British music fans suffered a blow this week when venerable U.K. record store HMV announced it was teetering on the brink of liquidation -- but while the company makes a last-ditch effort to stay in business, it's worth taking a moment to pay tribute to the way it used its clout to help jump-start one of the most important careers in rock history.

The Huffington Post looks back on HMV's connection to the Beatles in a new article that explains how, after the band was famously turned down by execs at Decca, manager Brian Epstein visited a friend at an HMV location who advised transferring the group's tapes to disc -- and who, after hearing their songs, placed a call to a music publisher who had an office in the same building.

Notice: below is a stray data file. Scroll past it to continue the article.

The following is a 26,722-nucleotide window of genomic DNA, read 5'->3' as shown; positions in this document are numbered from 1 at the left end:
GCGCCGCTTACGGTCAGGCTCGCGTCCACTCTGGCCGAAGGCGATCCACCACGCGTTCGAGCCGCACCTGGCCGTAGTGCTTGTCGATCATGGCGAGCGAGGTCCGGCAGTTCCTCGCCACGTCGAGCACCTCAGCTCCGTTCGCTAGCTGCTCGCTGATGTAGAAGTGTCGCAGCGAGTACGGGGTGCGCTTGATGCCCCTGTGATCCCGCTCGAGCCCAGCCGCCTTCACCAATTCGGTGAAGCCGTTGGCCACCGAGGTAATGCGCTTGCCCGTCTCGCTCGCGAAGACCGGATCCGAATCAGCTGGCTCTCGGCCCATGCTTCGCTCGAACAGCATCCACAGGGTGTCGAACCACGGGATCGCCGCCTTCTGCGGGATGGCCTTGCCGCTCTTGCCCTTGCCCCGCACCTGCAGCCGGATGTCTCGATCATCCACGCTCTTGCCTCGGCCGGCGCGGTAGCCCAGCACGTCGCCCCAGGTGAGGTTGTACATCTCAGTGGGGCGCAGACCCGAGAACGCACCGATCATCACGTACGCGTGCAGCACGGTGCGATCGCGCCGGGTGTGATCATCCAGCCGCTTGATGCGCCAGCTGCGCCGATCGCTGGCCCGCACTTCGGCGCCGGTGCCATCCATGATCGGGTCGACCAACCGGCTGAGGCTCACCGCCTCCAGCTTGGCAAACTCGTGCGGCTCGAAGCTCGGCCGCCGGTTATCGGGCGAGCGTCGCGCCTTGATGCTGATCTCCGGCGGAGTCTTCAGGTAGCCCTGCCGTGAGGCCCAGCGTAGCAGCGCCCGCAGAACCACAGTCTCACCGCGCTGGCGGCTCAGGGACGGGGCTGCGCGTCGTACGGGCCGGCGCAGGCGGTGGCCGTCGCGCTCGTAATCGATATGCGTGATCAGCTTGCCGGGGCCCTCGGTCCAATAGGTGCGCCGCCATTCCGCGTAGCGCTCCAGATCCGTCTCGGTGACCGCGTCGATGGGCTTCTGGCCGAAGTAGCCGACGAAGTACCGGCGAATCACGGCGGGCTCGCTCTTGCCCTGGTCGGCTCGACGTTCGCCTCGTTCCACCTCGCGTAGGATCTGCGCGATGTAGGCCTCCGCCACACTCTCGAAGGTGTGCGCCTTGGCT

Suitably impressed, the publisher called George Martin, then a busy producer as well as an executive at Parlophone Records -- and the rest is history. Three months later, after an Abbey Road session that yielded recordings of 'P.S. I Love You,' 'Ask Me Why,' 'Love Me Do,' and the Beatles' cover of 'Besame Mucho,' the band signed its first contract with EMI. And while, as the Post's article notes, the group eventually regretted agreeing to the label's terms -- particularly the contract's onerous royalty rate -- we think everyone can agree it all worked out in the end. Thanks, HMV!

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